Sometimes we know things, but most of the times we mistakenly think that we do. One of the rare situations that we can fully understand the distinction between these two, is when we find ourselves in the state of defining that phenomenon we thought we have digested before. What is money? Why in exchange for some colored paper or coins can we buy goods? How does that money have equal value for that good? Is the secret value of money hidden in its paper material or in the alloy of the coin? Is it somehow hidden in the shapes and markings and numbers written on them? In this article, we plan to study the quiddity behind money and its evolution through time.
Money is any item or verifiable record that is generally accepted as payment for goods, services, and repayment of debts, such as taxes in a particular country or socio-economic context. The main functions of money are distinguished as a medium of exchange, a unit of account, a store of value and sometimes, a standard of deferred payment. Any item or verifiable record that fulfills these functions can be considered as money. However, these functions were not expected from money since the very start. Needless to say, the concept of money didn’t always exist.
The oldest method of exchanging goods and services, with more than one hundred thousand years of history, is barter. Barter is a system of exchange in which participants in a transaction directly exchange goods or services for other goods or services without using a medium of exchange. Sometimes anthropologists identify barter as a “silent trade” or “dumb trade” which relates to the possibility of absence of any common language between two parties of trade. A farmer could interchange his wheat with a herder’s goat. It is assumed that in this system, all the functions mentioned earlier about money should be accumulated in the nature of the good itself, which in this case, it is not. It is clear that the good itself can play the role of medium of exchange, and before it decays, it can maintain its value, but nothing more.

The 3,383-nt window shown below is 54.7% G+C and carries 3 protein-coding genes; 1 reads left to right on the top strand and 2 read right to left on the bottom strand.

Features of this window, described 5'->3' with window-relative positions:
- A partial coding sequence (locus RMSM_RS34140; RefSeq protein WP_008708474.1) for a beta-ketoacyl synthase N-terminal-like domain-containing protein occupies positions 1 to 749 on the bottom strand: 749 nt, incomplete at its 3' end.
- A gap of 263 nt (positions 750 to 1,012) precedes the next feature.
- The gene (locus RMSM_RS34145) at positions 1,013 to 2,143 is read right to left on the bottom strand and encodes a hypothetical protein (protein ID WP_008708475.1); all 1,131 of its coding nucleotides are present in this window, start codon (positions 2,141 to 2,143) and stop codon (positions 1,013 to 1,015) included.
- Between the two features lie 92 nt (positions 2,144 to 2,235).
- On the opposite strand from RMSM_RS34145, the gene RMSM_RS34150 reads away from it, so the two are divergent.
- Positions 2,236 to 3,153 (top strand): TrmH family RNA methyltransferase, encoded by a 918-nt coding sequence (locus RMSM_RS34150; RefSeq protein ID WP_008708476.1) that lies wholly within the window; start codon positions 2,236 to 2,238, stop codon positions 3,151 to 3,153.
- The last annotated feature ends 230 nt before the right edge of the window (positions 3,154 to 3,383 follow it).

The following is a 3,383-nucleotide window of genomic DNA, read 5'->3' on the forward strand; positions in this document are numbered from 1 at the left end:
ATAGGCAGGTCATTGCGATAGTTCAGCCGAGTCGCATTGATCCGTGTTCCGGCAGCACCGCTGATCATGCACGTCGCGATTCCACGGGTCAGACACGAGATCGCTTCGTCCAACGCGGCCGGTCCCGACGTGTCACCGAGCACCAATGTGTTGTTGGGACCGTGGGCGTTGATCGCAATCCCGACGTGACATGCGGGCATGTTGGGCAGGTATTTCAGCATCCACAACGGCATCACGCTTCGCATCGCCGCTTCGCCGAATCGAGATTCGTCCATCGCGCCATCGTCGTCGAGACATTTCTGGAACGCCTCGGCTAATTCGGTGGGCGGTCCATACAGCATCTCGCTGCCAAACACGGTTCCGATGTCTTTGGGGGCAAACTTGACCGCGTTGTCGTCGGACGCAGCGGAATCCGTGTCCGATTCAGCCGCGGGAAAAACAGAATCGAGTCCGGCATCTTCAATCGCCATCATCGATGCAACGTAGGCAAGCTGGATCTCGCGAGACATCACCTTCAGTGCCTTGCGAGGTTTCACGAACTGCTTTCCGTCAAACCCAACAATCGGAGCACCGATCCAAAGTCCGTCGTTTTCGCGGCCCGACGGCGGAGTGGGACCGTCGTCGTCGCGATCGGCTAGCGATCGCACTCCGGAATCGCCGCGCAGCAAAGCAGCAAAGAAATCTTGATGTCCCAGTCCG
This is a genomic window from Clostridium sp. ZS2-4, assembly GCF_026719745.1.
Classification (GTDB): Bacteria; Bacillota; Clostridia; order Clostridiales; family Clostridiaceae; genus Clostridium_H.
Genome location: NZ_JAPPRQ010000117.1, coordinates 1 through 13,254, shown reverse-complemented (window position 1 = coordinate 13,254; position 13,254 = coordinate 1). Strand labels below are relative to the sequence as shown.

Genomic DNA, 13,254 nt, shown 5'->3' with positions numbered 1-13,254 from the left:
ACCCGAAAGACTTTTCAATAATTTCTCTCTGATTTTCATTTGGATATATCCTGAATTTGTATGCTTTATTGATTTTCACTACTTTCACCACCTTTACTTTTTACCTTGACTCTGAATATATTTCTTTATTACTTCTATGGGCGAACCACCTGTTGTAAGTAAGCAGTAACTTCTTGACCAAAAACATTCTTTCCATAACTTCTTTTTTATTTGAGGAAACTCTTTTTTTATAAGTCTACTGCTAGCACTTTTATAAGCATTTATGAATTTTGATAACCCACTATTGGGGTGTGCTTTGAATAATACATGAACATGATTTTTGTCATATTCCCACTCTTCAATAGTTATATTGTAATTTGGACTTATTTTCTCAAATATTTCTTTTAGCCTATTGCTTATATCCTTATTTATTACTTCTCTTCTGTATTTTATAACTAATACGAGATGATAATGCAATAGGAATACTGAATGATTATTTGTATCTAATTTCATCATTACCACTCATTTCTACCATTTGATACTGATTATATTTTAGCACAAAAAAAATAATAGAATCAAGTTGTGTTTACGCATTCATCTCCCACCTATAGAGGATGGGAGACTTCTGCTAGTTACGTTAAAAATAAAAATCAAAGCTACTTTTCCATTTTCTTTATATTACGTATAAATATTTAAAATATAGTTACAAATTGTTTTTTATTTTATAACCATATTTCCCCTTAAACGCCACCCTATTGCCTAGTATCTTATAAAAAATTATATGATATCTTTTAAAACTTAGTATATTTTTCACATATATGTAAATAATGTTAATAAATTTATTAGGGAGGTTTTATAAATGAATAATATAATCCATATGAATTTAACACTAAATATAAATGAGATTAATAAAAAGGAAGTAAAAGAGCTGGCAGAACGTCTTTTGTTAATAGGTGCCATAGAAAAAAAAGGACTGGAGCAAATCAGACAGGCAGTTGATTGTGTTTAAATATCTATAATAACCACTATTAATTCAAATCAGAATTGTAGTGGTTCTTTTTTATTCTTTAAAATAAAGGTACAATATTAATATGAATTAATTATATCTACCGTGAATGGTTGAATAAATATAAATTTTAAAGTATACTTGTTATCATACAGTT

Let’s consider the advantages and disadvantages of this mode of trade. Since direct barter does not require payment in money, it can be utilized when money is in short supply, when there is little information about the creditworthiness of trade partners, or when there is a lack of trust between both parties. It is also good for those who cannot afford to store their small supply of wealth in money, especially in hyperinflation situations where money devalues quickly.
The limitations of barter are often explained in terms of its inefficiencies in facilitating exchange in comparison to money. For barter to occur between two parties, both parties need to have what the other side desires-double coincidence of wants-. In a monetary economy, money measures the value of all goods, so that their values can be assessed against each other; this role may be absent in a barter economy -no common measure of value-. If a person wants to buy a certain amount of merchandise but has only one indivisible unit of another good which is worth more than what the seller requires, a barter transaction cannot occur -indivisibility of certain goods-. If a society relies exclusively on perishable goods, storing wealth for the future may be impractical. However, some barter economies rely on durable goods like sheep or cattle for this purpose -difficulty in storing wealth-.